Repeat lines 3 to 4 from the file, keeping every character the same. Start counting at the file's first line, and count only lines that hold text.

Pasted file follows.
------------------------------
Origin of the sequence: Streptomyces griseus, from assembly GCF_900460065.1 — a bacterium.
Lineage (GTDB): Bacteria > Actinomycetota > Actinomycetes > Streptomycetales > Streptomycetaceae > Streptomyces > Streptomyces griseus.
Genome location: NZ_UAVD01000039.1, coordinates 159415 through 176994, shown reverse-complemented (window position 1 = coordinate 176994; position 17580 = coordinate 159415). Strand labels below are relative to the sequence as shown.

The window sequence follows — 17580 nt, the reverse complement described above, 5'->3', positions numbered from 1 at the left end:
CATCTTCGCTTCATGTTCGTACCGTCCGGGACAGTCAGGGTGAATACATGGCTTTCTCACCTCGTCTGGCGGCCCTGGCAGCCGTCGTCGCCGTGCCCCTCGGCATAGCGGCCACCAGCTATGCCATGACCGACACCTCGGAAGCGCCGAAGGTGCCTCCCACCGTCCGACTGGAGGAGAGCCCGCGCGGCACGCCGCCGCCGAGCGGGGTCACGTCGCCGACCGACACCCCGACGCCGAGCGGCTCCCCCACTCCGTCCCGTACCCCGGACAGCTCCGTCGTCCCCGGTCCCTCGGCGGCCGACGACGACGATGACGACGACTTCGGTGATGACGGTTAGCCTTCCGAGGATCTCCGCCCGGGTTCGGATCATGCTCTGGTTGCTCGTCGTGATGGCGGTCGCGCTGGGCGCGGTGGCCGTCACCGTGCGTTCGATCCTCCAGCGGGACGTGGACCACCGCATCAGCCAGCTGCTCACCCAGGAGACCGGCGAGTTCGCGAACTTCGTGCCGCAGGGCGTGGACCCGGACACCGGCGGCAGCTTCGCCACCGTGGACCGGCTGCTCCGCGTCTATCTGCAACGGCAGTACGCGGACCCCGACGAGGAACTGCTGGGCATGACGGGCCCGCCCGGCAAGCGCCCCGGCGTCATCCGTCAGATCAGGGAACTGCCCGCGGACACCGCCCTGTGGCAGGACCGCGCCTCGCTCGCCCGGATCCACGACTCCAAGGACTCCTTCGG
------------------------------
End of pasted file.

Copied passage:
Genome location: NZ_UAVD01000039.1, coordinates 159415 through 176994, shown reverse-complemented (window position 1 = coordinate 176994; position 17580 = coordinate 159415). Strand labels below are relative to the sequence as shown.

The window sequence follows — 17580 nt, the reverse complement described above, 5'->3', positions numbered from 1 at the left end: